Jul 22, 2006

The Second Match

More than 25 years ago, I traveled to Washington, DC on business with a young man from India. The second (or third day) of meetings ended earlier than expected and we found ourselves with about five or six hours to kill before catching the plane back to Kansas City.

Washington has great museums and both of us wanted to see the National Aeronautical and Space Museum. We walked through the exhibits and finally decided to see the large screen movie. My co-worker was quiet until the film showed India, his native land. Then he whispered that the pictures showed the area he was born. Finally he exclaimed, "Oh, I wish my wife could be here--that's her town!" He added that he really missed his wife. My co-worker was clearly very much in love with his wife whom he had married less than a year before. I asked him how he had met his wife and he told me this story.

His parents still lived in India and their intelligent and ambitious son came to the U.S. for advanced study and to work. The family was determined he should marry a young woman from India. Some of the specifications for the bride were that she should be attractive, of the same ethnic group, and should also have advanced education.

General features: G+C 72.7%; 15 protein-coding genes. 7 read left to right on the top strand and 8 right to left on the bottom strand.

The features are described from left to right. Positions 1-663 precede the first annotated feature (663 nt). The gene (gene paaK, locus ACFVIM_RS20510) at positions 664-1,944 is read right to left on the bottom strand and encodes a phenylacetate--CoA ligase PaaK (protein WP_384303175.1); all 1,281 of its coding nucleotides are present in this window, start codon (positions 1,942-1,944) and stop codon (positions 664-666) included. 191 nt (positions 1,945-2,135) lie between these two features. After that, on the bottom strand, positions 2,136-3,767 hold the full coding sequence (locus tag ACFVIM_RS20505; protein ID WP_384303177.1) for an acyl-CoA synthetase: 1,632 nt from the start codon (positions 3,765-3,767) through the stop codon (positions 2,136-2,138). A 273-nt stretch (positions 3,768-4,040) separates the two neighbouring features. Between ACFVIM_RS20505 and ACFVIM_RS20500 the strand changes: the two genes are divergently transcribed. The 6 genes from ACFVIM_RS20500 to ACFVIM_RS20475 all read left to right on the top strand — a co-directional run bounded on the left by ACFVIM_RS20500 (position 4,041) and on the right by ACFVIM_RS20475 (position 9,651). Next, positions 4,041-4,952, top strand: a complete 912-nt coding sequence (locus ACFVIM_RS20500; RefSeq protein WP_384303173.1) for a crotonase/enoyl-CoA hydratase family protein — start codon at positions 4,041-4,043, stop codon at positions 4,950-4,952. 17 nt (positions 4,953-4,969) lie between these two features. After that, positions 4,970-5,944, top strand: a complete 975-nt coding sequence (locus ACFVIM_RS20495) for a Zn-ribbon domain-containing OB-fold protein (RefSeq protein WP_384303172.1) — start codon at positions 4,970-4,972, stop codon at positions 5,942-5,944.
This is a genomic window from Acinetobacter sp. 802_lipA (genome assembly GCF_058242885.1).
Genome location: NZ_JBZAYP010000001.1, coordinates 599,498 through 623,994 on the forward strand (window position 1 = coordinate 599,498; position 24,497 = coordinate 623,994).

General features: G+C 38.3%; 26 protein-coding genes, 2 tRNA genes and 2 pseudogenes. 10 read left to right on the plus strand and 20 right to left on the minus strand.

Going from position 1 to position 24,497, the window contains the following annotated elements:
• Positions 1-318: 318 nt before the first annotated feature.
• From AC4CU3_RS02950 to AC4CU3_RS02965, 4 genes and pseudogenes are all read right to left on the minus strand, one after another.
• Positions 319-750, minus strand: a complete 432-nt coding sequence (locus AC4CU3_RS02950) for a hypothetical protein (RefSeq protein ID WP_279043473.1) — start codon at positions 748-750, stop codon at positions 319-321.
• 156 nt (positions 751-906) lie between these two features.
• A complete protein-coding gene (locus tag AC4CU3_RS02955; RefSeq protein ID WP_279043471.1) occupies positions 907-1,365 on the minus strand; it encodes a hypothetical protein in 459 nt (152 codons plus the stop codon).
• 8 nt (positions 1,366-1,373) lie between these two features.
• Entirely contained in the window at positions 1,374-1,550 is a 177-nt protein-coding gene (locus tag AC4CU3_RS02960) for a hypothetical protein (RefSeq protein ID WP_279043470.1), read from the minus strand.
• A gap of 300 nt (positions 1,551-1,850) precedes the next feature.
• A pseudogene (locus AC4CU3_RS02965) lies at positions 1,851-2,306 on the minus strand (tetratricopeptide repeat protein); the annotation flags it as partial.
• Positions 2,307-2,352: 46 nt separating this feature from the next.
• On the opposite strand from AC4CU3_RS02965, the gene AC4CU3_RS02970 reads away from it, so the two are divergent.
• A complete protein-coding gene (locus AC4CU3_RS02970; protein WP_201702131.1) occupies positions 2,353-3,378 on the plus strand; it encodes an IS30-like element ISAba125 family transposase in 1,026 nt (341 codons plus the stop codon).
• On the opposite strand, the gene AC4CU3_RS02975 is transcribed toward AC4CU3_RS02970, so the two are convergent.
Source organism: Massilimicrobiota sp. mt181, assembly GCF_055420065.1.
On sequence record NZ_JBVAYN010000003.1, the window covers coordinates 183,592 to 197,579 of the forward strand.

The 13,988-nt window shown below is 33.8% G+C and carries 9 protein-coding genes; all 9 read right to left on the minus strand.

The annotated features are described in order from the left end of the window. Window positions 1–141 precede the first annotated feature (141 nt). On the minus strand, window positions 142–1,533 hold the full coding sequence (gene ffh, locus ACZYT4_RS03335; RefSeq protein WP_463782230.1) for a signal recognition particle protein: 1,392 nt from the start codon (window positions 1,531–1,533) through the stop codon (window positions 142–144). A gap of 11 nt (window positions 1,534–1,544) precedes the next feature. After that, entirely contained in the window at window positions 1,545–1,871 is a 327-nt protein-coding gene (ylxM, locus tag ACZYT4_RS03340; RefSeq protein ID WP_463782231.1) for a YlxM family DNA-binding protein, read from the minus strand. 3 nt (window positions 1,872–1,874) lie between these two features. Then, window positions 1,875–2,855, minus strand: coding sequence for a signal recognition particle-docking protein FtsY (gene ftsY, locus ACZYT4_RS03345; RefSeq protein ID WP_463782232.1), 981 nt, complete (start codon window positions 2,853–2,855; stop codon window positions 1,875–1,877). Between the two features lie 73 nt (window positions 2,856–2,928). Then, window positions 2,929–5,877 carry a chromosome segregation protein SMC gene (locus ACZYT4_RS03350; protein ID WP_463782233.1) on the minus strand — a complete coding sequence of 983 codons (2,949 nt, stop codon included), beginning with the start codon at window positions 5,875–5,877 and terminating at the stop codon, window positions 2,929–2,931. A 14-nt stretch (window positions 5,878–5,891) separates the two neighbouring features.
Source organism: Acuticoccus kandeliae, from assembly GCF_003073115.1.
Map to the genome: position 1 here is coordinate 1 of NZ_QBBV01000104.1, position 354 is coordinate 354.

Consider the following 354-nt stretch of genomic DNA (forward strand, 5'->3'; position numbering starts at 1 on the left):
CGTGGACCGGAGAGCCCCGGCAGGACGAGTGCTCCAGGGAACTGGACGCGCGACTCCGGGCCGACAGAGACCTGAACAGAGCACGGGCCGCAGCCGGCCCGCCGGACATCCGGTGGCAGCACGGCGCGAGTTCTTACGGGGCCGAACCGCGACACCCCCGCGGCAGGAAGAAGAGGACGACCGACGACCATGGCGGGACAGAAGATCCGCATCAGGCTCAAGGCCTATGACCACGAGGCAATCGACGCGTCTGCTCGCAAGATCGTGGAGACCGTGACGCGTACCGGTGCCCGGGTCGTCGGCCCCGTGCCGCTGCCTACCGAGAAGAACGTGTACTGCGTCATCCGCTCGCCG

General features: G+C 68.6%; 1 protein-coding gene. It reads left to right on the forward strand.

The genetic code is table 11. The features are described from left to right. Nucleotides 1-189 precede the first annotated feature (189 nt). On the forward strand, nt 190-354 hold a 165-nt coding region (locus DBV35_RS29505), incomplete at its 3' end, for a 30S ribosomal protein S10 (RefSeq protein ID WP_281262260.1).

My co-worker explained there is a network of matchmakers in India and around the world. [Google "India" and "matchmaker." You'll get lots of hits.] My companion found his bride in British Columbia. She was the daughter of a banker, was pretty (he said), and was well-educated. Her parents also had hired a matchmaker to find her a husband from India. They wanted a well-educated son-in-law who had immigrated to the U.S. or Canada. The proposed match was made by long-distance phone calls between India, British Columbia, and Kansas City.

The couple were introduced (at a party, if I remember correctly) and allowed to date and meet each others' families, until they determined whether they found themselves compatible. My co-worker said this period was a time to get to know more about whether the other person would be a good spouse. When I asked if matchmakers made mistakes, he said that it was rare because so much work was done to insure that a match was a good one before the couple met. I also asked if he or his wife could have backed out of the arranged marriage. He answered that either one always had a veto power if he/she saw that there would not be a good marriage.

My co-worker insisted repeatedly that couples naturally love each other in marriage if they are compatible. He said both he and his wife quickly 'fell in love' after they were married.

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